In 24 patients in whom right-sided hemicolectomy or transverse colon resection was performed, the O:E ratio for all risk groups was 1.00, indicating that the Cr-POSSUM system correctly predicted mortality (1 predicted vs 1 observed). There was no significant difference between the observed and predicted values (χ28 = 0.35; P = 1.00). P-POSSUM also correctly predicted mortality (O:E ratio 1.00). There was no significant difference between the predicted and observed values (χ28 = 8.93; P = .35).
In 55 patients in whom left-sided hemicolectomy, the Hartmann procedure, or anterior or sigmoid resection was performed, the O:E ratio for all risk groups was 0.80, indicating that Cr-POSSUM overpredicted mortality in this study by 20% (5 predicted vs 4 observed). There was no significant difference between the observed and predicted values (χ27 = 5.55; P = .593). P-POSSUM system correctly predicted mortality (O:E ratio 1.00). There was no significant difference between the predicted and observed values (χ27 = 7.24; P = .41).
In 22 patients in whom abdominoperineal resection was performed, the O:E ratio for all risk groups was 1.00, indicating that Cr-POSSUM correctly predicted mortality (2 predicted vs 2 observed). There was no significant difference between the observed and predicted values (χ26 = 0.95; P = .99). P-POSSUM underpredicted mortality with an overall O:E ratio of 2.00. There was no significant difference between the predicted and observed values (χ28 = 8.40; P = .40).
Table 3 gives the number of deaths predicted by Cr-POSSUM with linear analysis when all patients were analyzed, including those who underwent palliative procedures. The O:E ratio for all risk groups was 1.11, indicating that the Cr-POSSUM system underpredicted mortality in this study by 11%. However, there was no significant difference between the observed and predicted values (χ27 = 10.05; P = .19). P-POSSUM system also underpredicted mortality by 25%, with an overall O:E ratio of 1.25. There was no significant difference between the predicted and observed values (χ28 = 2.54; P = .96) (Table 3).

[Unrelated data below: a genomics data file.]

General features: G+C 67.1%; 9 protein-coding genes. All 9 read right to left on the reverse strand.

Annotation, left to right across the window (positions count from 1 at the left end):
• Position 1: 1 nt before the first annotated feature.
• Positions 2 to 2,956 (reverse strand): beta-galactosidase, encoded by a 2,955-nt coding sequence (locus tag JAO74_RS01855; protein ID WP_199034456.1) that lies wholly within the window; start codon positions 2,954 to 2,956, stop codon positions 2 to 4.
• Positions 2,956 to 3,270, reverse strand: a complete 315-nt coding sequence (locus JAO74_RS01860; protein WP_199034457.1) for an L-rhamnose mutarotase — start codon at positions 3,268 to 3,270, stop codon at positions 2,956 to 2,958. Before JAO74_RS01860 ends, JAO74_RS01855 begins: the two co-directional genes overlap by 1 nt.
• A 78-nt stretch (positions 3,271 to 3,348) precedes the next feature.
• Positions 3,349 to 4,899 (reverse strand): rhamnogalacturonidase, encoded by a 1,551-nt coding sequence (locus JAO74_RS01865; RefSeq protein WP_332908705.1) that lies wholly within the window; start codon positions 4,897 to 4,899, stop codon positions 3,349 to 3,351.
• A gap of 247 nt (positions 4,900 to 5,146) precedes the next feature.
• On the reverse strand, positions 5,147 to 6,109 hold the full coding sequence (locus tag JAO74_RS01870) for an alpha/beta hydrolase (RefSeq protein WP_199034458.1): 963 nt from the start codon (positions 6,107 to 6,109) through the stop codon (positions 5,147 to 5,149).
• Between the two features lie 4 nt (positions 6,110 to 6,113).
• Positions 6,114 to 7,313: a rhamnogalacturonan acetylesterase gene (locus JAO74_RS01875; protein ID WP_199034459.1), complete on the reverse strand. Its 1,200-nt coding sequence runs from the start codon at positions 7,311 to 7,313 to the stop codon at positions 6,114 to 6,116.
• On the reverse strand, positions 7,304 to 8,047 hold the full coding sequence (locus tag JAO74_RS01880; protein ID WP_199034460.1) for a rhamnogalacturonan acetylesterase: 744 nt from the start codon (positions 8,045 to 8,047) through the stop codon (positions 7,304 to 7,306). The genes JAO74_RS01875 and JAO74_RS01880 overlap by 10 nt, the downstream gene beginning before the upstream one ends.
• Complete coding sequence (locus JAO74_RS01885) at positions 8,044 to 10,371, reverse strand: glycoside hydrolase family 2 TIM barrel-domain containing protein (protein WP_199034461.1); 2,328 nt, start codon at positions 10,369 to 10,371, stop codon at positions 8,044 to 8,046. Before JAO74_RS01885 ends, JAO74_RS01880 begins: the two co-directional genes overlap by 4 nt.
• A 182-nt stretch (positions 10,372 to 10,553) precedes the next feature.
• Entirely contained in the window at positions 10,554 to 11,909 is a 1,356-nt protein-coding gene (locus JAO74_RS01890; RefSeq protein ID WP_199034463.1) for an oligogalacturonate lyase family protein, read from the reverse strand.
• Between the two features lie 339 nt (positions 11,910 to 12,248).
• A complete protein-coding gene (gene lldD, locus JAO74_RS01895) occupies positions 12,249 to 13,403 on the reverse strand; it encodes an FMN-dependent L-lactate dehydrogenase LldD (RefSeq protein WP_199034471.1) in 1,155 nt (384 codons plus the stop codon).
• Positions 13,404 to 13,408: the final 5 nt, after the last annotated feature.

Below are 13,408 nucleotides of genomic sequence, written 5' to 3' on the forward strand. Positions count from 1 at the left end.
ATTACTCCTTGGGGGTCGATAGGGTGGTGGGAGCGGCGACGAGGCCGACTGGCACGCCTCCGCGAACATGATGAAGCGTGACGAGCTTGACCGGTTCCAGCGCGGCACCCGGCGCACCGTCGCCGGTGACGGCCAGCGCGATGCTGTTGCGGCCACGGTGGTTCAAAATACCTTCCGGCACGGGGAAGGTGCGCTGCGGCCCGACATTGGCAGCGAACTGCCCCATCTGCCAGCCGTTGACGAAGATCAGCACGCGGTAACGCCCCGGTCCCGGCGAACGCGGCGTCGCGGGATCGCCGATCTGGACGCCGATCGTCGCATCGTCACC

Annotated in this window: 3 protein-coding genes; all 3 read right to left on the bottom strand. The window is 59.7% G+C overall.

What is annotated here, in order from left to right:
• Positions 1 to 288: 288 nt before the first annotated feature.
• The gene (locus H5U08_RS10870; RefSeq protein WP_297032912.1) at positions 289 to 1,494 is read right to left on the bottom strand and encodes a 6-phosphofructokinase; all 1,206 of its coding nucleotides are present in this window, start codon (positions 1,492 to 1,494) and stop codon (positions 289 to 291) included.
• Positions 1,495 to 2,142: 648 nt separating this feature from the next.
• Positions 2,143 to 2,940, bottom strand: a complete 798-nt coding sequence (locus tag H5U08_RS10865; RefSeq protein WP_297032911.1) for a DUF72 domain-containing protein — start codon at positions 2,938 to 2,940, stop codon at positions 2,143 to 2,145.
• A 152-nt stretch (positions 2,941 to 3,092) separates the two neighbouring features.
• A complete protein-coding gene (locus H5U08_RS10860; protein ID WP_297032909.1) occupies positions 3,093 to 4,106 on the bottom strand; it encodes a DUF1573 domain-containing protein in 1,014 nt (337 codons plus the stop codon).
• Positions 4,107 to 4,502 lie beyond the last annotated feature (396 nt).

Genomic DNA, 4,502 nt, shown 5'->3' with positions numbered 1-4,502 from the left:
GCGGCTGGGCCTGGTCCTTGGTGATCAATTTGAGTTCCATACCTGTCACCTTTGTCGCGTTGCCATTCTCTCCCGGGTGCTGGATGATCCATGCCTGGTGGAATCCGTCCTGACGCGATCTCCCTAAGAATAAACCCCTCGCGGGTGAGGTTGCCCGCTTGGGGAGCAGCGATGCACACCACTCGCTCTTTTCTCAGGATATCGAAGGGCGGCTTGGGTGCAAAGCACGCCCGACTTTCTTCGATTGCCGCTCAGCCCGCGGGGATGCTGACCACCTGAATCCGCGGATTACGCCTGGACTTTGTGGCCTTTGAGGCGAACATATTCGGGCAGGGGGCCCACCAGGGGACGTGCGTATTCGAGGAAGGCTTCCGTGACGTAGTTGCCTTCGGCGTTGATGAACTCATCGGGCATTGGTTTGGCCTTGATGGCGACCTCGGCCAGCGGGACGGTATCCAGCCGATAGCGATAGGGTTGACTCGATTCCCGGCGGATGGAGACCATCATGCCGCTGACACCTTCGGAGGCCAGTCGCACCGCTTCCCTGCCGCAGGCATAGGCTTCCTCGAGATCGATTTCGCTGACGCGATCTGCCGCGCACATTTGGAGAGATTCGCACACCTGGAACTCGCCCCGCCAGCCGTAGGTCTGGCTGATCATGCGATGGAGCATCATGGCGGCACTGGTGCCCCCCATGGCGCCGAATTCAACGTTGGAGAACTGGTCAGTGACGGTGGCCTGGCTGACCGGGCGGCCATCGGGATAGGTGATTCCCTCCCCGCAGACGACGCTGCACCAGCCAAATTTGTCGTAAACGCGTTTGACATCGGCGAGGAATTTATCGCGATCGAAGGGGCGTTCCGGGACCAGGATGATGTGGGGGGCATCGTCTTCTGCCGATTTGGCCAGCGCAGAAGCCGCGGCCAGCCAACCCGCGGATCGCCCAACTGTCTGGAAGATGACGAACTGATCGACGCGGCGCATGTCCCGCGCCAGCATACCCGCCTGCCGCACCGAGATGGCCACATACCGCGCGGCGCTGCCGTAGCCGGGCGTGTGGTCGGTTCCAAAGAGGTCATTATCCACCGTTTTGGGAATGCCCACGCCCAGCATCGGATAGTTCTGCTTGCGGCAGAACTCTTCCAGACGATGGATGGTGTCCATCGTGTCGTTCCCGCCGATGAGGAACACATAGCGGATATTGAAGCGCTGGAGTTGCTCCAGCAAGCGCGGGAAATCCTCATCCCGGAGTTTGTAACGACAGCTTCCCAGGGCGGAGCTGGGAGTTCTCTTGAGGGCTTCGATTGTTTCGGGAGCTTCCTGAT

Discriminatory power of P-POSSUM and Cr-POSSUM scores in predicting death as an outcome measure was analyzed using receiver operating characteristic curves. Area under the receiver operating characteristic curve (AUC) for Cr-POSSUM was 0.59 (95% confidence interval, 0.36-0.82) (Figure). For P-POSSUM, the AUC was 0.70 (95% confidence interval, 0.52-0.88), indicating satisfactory discriminatory power (Figure).
In this study, validity of P-POSSUM and Cr-POSSUM scores in patients who underwent resection of colorectal cancer was analyzed by assessing calibration and discrimination. Calibration is the ability of the model to assign the correct probabilities of outcome to individual patients. In this analysis, patients were stratified into risk groups on the basis of predicted mortality. The predicted number of deaths in each risk group was compared with the observed number of deaths using the Hosmer-Lemeshaw goodness-of-fit test (Table 1, Table 2, and Table 3). Both scores demonstrated good calibration ability, with no statistically significant differences in observed to expected number of deaths. P-POSSUM system underpredicted mortality by 25%. More accurate prediction of mortality with P-POSSUM was observed in patients at high risk compared with patients at low risk. Similarly, the Cr-POSSUM system also underpredicted mortality in patients at low risk, but overall accuracy was greater, with an O:E ratio of 1.11.